Veteran GOP political strategist Karl Rove on Tuesday harshly rebuked Donald Trumps former campaign lawyer Sidney Powell and ex-national security adviser Michael Flynn for whispering absurd ideas in the presidents ear about overturning the November election.
Trump has reportedly mulled naming Powell, a conspiracy theorist and QAnon supporter, as a special counsel to investigate imagined electoral fraud, alarming White House aides. And Flynn, whom he pardoned last month for lying during the Russia investigation, has advised Trump to declare martial law and rerun the election.
Trump has continued his relationship with Powell even after his campaign dropped her from its legal team and sought to distance itself from her and her bizarre theories.
Talk about an idiotic idea, Rove told Fox News host John Roberts of Flynns martial law suggestion. Theres no ability for any president to invoke the Insurrection Act of 1803, claiming that the issue has got to do with the hubbub around the election. No president would have the authority to do that.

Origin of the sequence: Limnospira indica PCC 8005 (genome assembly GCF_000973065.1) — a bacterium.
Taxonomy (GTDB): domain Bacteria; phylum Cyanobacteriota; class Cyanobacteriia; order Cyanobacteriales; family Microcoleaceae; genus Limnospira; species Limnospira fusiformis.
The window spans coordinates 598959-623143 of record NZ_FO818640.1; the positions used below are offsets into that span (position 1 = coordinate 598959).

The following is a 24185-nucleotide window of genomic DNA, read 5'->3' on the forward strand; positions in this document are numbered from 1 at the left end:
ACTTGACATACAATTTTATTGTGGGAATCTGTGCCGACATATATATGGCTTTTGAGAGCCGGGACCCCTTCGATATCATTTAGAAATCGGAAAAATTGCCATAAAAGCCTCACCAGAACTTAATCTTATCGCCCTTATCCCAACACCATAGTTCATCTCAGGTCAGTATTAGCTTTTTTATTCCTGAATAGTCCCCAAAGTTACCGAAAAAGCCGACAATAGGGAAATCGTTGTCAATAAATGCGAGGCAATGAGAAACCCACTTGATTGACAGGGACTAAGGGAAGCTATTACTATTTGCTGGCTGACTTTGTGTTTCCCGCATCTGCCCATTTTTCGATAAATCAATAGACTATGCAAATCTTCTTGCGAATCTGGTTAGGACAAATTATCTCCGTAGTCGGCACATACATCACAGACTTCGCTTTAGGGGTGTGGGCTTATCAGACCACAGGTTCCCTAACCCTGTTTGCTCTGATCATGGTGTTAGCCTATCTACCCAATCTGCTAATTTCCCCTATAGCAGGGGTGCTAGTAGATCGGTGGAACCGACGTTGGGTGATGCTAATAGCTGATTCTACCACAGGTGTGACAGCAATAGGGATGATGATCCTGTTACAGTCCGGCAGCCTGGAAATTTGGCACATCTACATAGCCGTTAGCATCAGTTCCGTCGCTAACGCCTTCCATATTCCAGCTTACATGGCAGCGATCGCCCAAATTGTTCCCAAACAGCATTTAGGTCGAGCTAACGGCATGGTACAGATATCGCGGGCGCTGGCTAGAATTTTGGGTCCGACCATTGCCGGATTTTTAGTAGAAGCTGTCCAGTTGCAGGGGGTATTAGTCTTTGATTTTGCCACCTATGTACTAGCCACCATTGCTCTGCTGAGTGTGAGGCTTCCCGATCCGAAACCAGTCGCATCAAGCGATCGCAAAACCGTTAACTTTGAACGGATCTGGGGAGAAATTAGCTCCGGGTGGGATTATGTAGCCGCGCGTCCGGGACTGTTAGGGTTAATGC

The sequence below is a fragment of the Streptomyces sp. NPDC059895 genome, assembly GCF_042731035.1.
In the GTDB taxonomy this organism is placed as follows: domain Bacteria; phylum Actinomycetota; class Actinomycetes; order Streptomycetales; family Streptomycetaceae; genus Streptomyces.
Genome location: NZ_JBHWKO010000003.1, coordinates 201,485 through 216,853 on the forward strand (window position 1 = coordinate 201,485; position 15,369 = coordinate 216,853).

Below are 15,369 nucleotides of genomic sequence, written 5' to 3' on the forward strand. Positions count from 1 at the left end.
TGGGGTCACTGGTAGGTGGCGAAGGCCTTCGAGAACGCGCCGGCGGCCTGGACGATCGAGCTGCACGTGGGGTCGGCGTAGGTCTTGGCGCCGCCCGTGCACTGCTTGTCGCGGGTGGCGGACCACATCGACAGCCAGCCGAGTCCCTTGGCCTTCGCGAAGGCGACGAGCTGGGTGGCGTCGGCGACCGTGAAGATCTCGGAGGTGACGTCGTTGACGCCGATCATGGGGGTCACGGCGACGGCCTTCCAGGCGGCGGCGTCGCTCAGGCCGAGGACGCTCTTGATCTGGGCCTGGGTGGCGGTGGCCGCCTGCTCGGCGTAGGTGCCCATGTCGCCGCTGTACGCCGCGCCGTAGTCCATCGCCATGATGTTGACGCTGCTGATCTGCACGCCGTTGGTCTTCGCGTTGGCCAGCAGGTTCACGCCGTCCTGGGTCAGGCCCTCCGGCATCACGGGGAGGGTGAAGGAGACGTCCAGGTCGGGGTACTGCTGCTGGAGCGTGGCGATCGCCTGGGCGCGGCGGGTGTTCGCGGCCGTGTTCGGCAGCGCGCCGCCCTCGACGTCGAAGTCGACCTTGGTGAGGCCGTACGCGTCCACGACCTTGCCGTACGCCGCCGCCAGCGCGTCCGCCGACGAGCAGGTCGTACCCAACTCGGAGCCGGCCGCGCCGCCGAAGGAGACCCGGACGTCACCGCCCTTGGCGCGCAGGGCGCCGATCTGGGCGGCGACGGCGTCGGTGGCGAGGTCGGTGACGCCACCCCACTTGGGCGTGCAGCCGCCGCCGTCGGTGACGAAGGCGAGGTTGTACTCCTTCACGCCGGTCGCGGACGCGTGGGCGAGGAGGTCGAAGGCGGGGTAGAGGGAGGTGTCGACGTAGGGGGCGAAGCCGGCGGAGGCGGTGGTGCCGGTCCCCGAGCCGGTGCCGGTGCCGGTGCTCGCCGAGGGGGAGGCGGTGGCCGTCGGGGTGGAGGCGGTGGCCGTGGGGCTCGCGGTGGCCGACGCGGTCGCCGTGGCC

He noted Flynn is not a constitutional lawyer and, when it comes to giving good advice to the president about politics, hes at the bottom of the list in my opinion.
Damn!
Even Karl Rove is through with the lies. pic.twitter.com/qxPUeP7zAu
— Matt Rogers (@Politidope) December 22, 2020
His criticisms of Powell were even stronger.
Ms. Powell has peddled theories that have little basis in fact, he said. The idea that Hugo Chavez from the grave was somehow involved in stealing this years election. The former Venezuelan president died in 2013.
He noted that her expert witnesses during recent election lawsuits turned out to be shams and that any idiot with access to Google and the county election returns could have debunked some of their claims.
What she has done to sort of throw mud on the president through her antics is unbelievable, Rove said. The president has been so ill-served by this crowd, and shes chief among them.
In November, Rove, a controversial former adviser to President George W. Bush, said he believed Trump was within his rights to challenge the election results. However, he said he did not believe it would change the outcome or that any evidence of fraud had been produced.